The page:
The most common species of Flea is the Cat Flea, known for readily biting humans. The Bird Flea are next in importance, followed by the rare Dog Fleas, although other species may become temporarily attached to dogs. Finally, there are Human Fleas which are extremely rare.
Adult fleas are small (averages 2mm in size) wingless insects, with flattened and red-brown, with backwardly directed spines and legs designed for jumping.
All adult Fleas are parasitic, living on warm-blooded animals. The females lay their eggs after feeding on the infested animal. Female Fleas can live up to two years, during which time they can lay up to 1000 eggs. The eggs drop onto the floor and the animal's bedding - they can't lay viable eggs in the absence of the host animal blood meal. After several days the eggs will develop into larvae. When fully grown the larvae spin well camouflaged silken cocoons. When fully developed the adult waits within this until it detects the vibrations caused by a potential host. Only then does it emerge. The complete life cycle takes about a month in the summer.
Mainly active in communal rooms where pets sleep and where there is most activity. Fleas are found to be living on domestic animals, in carpets, pet bedding and upholstered furniture.
Adult Fleas feed on the blood of humans and animals. The larval stages live in the nest of the host and feed on skin, feathers and, most importantly, the blood-rich faeces of the adult flea.
Why control Fleas?
Flea bites can cause intense irritation around the central bright red spot. Different people react differently to a bite, both regarding the degree of reaction and time taken to react.
Signs of a Flea infestation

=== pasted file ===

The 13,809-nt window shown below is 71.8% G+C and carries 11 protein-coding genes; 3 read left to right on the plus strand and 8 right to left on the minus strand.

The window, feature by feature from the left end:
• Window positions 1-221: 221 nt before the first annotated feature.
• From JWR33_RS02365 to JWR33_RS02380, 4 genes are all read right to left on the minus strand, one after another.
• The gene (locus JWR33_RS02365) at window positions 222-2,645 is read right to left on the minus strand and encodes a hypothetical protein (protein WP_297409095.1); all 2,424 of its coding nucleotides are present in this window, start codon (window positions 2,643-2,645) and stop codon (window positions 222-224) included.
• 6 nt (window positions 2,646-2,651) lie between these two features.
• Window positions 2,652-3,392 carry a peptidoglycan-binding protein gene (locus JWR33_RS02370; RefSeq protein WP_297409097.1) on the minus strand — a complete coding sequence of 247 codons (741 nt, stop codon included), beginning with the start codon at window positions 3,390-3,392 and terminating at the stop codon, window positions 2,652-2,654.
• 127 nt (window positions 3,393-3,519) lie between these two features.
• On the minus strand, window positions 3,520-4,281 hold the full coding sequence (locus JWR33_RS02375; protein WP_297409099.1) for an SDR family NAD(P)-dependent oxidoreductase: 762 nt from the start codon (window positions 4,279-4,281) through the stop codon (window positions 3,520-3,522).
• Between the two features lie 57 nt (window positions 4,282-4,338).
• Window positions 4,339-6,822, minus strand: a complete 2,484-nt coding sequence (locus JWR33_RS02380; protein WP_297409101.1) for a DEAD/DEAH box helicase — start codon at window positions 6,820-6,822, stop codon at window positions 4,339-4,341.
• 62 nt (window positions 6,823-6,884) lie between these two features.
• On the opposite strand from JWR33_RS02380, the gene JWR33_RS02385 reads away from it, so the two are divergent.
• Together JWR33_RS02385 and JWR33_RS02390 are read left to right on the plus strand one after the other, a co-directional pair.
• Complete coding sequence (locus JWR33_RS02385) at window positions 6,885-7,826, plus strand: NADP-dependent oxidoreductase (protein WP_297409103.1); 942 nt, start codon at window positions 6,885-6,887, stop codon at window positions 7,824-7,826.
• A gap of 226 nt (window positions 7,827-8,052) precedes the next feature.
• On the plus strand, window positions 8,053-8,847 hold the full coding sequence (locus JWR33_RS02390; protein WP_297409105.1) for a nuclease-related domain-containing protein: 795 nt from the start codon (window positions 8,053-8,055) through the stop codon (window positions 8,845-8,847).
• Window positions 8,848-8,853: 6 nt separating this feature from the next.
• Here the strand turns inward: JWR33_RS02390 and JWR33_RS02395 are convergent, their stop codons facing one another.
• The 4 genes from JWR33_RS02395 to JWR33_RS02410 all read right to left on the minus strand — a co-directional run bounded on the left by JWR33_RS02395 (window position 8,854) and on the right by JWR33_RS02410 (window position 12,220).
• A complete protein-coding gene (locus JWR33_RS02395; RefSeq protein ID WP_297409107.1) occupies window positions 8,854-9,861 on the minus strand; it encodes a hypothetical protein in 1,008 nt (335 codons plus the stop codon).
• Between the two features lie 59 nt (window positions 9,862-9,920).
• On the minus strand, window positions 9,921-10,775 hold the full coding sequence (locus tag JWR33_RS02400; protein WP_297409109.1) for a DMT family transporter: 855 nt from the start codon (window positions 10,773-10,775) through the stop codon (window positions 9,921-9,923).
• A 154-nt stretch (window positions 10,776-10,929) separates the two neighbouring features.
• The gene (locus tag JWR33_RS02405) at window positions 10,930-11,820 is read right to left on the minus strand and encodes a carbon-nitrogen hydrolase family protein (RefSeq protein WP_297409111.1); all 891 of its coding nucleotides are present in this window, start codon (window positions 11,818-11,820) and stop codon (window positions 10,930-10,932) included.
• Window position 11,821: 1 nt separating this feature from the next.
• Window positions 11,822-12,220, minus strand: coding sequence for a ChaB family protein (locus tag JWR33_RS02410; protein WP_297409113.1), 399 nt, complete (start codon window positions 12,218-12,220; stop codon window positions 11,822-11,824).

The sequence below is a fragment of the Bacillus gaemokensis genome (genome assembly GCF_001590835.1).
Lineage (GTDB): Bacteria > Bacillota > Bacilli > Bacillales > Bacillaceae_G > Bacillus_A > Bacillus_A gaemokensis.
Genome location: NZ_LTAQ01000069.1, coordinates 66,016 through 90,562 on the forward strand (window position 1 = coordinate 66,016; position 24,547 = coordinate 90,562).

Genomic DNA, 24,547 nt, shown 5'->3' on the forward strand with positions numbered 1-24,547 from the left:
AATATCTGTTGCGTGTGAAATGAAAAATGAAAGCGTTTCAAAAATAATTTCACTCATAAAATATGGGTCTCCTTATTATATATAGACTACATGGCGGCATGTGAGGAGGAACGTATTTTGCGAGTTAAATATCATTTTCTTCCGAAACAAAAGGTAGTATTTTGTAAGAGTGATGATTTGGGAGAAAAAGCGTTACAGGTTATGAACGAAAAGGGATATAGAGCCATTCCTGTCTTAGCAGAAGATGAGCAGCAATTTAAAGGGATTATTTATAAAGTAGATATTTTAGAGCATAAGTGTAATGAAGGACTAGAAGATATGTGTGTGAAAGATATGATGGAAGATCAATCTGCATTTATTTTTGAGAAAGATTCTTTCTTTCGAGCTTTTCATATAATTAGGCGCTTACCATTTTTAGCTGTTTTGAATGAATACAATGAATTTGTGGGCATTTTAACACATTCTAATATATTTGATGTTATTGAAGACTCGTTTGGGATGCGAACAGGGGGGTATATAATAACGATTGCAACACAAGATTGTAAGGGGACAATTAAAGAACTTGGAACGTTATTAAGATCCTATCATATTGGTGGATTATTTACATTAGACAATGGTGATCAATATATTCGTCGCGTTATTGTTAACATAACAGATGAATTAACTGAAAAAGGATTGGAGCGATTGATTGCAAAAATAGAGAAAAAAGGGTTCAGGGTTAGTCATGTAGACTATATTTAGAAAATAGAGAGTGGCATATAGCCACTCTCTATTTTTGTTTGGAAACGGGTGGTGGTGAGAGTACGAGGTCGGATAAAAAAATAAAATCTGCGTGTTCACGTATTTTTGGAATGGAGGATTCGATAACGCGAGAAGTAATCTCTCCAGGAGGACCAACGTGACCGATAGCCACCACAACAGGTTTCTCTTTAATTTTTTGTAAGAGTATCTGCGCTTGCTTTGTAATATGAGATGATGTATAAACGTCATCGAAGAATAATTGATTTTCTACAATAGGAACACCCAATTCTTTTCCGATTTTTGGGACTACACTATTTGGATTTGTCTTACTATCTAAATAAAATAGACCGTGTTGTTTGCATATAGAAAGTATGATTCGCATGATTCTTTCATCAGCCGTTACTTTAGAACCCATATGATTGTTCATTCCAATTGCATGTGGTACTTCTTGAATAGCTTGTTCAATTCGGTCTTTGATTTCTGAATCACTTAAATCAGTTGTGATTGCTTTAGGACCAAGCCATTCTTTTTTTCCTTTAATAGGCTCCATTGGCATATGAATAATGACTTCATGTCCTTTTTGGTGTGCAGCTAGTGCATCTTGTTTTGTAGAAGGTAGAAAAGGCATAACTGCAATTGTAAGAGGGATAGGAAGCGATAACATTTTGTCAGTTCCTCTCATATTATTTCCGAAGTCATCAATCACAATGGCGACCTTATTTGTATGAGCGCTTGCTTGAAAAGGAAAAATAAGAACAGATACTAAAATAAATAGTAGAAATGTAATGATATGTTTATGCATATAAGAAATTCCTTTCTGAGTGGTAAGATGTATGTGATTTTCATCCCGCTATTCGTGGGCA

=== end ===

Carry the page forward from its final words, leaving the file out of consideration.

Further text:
Pets constantly scratching may be the first sign, which can be confirmed either by seeing fleas or flea droppings in the coat of your pet. These signs are easily spotted in light coloured animals by brushing back the hair. In dark coated breeds it may be better to comb the animal over a sheet of paper to highlight any flea droppings as they fall. The identity of the black specks may be confirmed by adding a few drops of water if they turn red, your pet has fleas.
You might spot bites on you or family members, usually around ankles and legs. In humans, flea bites can produce an irritating and allergic reaction. The typical symptom of a flea bite is a small red spot about 5mm in diameter.
If you have an active infestation, you may see Fleas jumping in your carpet and furniture.
How do I prevent a Fleas?
It's difficult to prevent your pets from getting Fleas. However, there are some things you can do to reduce your chances of getting them:
Pet maintenance - Applying veterinary approved Flea products to your pet on a regular basis.
Vacuuming - Frequently vacuum the areas your pet is around, especially carpeted areas in and any furniture that is frequented by your pet.
Washing - Regularly wash your pet's bedding, blanket and other washable items in the hottest water possible.
Gardening - Try and keep your garden neat and tidy by mowing your lawn and raking up any leaves, grass or bush clippings.
How to get rid of Fleas
For a Flea infestation, we strongly recommend you contact a professional pest control company. A trained professional will have the technical knowledge and access to a range of professional use insecticides which are not available to the public.
Before an insecticide treatment, clear as much floor space as possible to ensure that treatment is as thorough as possible. Vacuuming all areas helps to remove any debris, eggs, larvae and adult fleas. The vibration of the vacuum cleaner also stimulates adults to hatch from their cocoon stage. Remember to remove the waste collection compartment/bag, from the vacuum cleaner, and dispose of it in an outside bin as you may have collected eggs, larvae and adult fleas while vacuuming.